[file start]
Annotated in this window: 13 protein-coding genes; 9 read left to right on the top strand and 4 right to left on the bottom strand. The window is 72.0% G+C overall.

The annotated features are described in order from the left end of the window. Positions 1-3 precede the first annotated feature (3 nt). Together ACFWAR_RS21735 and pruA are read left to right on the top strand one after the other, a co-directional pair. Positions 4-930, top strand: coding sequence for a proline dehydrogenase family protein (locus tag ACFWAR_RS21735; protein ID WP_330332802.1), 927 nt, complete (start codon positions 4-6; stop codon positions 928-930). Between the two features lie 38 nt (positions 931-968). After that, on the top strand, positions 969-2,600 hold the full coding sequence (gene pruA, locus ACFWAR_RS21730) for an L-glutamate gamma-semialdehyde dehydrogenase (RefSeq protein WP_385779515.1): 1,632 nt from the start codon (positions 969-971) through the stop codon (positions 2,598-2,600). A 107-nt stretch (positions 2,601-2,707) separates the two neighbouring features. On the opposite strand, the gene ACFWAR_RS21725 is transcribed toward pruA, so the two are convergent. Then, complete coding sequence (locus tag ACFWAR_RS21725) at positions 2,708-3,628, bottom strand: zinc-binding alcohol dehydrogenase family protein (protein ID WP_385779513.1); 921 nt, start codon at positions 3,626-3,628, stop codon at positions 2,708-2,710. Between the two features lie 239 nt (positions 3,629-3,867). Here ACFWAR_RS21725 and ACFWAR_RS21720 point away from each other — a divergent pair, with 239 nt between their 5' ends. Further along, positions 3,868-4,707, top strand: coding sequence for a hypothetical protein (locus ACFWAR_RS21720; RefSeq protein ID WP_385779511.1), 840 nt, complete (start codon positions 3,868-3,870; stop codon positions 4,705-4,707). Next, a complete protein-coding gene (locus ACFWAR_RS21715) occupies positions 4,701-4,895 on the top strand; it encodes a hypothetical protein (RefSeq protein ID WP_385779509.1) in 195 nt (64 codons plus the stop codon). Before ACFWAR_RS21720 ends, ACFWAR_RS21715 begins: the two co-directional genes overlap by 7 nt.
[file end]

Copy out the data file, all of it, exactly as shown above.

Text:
Annotated in this window: 13 protein-coding genes; 9 read left to right on the top strand and 4 right to left on the bottom strand. The window is 72.0% G+C overall.

The annotated features are described in order from the left end of the window. Positions 1-3 precede the first annotated feature (3 nt). Together ACFWAR_RS21735 and pruA are read left to right on the top strand one after the other, a co-directional pair. Positions 4-930, top strand: coding sequence for a proline dehydrogenase family protein (locus tag ACFWAR_RS21735; protein ID WP_330332802.1), 927 nt, complete (start codon positions 4-6; stop codon positions 928-930). Between the two features lie 38 nt (positions 931-968). After that, on the top strand, positions 969-2,600 hold the full coding sequence (gene pruA, locus ACFWAR_RS21730) for an L-glutamate gamma-semialdehyde dehydrogenase (RefSeq protein WP_385779515.1): 1,632 nt from the start codon (positions 969-971) through the stop codon (positions 2,598-2,600). A 107-nt stretch (positions 2,601-2,707) separates the two neighbouring features. On the opposite strand, the gene ACFWAR_RS21725 is transcribed toward pruA, so the two are convergent. Then, complete coding sequence (locus tag ACFWAR_RS21725) at positions 2,708-3,628, bottom strand: zinc-binding alcohol dehydrogenase family protein (protein ID WP_385779513.1); 921 nt, start codon at positions 3,626-3,628, stop codon at positions 2,708-2,710. Between the two features lie 239 nt (positions 3,629-3,867). Here ACFWAR_RS21725 and ACFWAR_RS21720 point away from each other — a divergent pair, with 239 nt between their 5' ends. Further along, positions 3,868-4,707, top strand: coding sequence for a hypothetical protein (locus ACFWAR_RS21720; RefSeq protein ID WP_385779511.1), 840 nt, complete (start codon positions 3,868-3,870; stop codon positions 4,705-4,707). Next, a complete protein-coding gene (locus ACFWAR_RS21715) occupies positions 4,701-4,895 on the top strand; it encodes a hypothetical protein (RefSeq protein ID WP_385779509.1) in 195 nt (64 codons plus the stop codon). Before ACFWAR_RS21720 ends, ACFWAR_RS21715 begins: the two co-directional genes overlap by 7 nt.